2.50
Hdl Handle:
http://hdl.handle.net/10755/183113
Category:
Abstract
Type:
Presentation
Title:
Depression and the Shifting Effect
Author(s):
Tyerman, Jane
Author Details:
Jane Tyerman, BA, RN, BScN, MSc, Queen's University, Kingston, Ontario, email: jjt@queensu.ca
Abstract:
Purpose:
The imposed lifestyle associated with shift-work is thought to adversely affect many aspects of nurses' mental health. Studies suggest that nurses generally have higher psychological morbidity rates than the general population. The 2005 National Survey of the Work and Health of Nurses claims depression is more common in nurses than in the general population. Minimal research has focused on depression as a direct consequence of shift-work for registered nurses. The purpose of this study was to examine the relationship of shift-work on depressive symptoms in registered nurses.

Method:
A descriptive correlational design was used to describe the relationship among depressive symptoms and shift-work using the CES-D (Centre for Epidemiological Studies Depression Scale). The study was a secondary analysis of data collected from 159 registered nurses enrolled in the study 'Work and Health: Optimizing nurses' physical health in hospital work environments'.

Findings:
No statistical significance between CES-D score and shift-work was identified. Within measure analysis revealed a positive association between shift work and lack of concentration, decreased motivation to complete tasks and difficulty sleeping. Fifty-two percent of this population identified problems keeping focus on the tasks they were performing, forty percent described an alteration in motivation and sixty-nine percent reported sleep disturbances.

Discussion:
Understanding the relationship between shift-work and specific depressive symptoms is key to enhancing patient safety and the quality of care. Depressive symptoms such as lack of concentration, decreased motivation and sleep disturbance influence mental well-being, energy level, cognition, work efficiency and ultimately, patient safety. Studies addressing the effects of shift-work on mental health need to explore options to enhance the quality of life and quality of care provided by the workers. When the work environment focuses on the health of its workers, patient safety will most likely be enhanced.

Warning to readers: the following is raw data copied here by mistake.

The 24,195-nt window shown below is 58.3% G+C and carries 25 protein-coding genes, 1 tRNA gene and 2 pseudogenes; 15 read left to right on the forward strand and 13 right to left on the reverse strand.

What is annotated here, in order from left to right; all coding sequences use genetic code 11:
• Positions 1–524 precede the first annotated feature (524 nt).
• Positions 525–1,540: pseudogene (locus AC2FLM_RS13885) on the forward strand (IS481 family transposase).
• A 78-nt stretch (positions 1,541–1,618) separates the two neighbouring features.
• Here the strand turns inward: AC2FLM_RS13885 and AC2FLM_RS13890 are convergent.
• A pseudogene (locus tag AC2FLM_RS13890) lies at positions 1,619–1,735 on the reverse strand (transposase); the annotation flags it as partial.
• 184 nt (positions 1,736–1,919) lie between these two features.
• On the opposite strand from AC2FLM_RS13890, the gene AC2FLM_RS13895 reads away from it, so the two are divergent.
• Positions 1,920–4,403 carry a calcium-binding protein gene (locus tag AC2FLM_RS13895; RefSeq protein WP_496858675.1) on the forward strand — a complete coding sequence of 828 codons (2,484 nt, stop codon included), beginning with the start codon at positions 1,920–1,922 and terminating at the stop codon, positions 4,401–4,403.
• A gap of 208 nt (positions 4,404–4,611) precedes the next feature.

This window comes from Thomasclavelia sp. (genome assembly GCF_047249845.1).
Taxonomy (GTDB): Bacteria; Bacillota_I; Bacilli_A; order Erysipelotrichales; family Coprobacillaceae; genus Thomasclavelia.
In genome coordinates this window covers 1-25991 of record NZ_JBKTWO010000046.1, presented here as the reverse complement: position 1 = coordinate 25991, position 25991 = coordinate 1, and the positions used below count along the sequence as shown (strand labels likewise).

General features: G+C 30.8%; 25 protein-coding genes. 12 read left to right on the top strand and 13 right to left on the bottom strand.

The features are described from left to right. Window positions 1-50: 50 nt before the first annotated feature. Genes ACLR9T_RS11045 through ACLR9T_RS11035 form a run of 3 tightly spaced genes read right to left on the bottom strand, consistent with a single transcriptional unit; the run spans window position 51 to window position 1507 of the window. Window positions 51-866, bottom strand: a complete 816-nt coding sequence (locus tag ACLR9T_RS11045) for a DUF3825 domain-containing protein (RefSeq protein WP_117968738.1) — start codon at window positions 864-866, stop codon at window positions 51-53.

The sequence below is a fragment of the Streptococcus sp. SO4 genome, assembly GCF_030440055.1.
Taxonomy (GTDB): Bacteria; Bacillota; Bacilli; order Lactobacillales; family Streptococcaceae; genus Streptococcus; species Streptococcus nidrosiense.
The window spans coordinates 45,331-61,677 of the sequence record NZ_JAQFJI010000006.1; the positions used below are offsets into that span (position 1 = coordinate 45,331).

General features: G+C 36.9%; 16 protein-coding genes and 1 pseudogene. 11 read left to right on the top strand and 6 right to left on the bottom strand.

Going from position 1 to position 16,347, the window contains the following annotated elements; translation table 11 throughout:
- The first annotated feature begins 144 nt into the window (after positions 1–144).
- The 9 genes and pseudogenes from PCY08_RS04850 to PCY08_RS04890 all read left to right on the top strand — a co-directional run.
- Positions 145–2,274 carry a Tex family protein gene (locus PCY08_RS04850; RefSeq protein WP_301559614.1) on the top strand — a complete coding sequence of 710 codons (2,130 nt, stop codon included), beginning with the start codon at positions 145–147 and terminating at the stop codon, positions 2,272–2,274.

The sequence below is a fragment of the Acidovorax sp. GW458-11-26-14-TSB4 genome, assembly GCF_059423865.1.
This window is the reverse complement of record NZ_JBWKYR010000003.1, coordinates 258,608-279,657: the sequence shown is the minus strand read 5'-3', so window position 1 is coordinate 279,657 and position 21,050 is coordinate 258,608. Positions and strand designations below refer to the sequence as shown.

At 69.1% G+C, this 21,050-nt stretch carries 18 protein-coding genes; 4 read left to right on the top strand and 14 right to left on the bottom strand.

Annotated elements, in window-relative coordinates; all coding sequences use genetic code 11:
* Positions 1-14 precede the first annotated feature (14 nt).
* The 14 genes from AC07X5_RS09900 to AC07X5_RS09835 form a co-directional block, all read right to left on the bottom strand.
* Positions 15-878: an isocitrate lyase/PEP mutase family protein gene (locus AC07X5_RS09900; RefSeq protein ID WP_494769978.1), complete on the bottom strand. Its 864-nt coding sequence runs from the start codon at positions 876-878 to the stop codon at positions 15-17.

Repository Posting Date:
28-Oct-2011
Date of Publication:
28-Oct-2011
Conference Date:
2009
Conference Name:
6th Annual Florida Magnet Research Conference
Conference Host:
University of South Florida College of Nursing; Magnet Hospitals of Florida; Sigma Theta Tau International; Florida Organization of Nurse Executives
Conference Location:
Kissimmee, Florida
Description:
6th Annual Florida Magnet Research Conference � Theme: Research at the Point of Care. Held 12-13 February 2009 at Gaylord Palms Resort and Convention Center, Kissimmee, Florida, USA.
Note:
This is an abstract-only submission. If the author has submitted a full-text item based on this abstract, you may find it by browsing the Virginia Henderson Global Nursing e-Repository by author. If author contact information is available in this abstract, please feel free to contact him or her with your queries regarding this submission. Alternatively, please contact the conference host, journal, or publisher (according to the circumstance) for further details regarding this item. If a citation is listed in this record, the item has been published and is available via open-access avenues or a journal/database subscription. Contact your library for assistance in obtaining the as-published article.

Full metadata record

DC FieldValue Language
dc.type.categoryAbstracten_US
dc.typePresentationen_GB
dc.titleDepression and the Shifting Effecten_GB
dc.contributor.authorTyerman, Janeen_US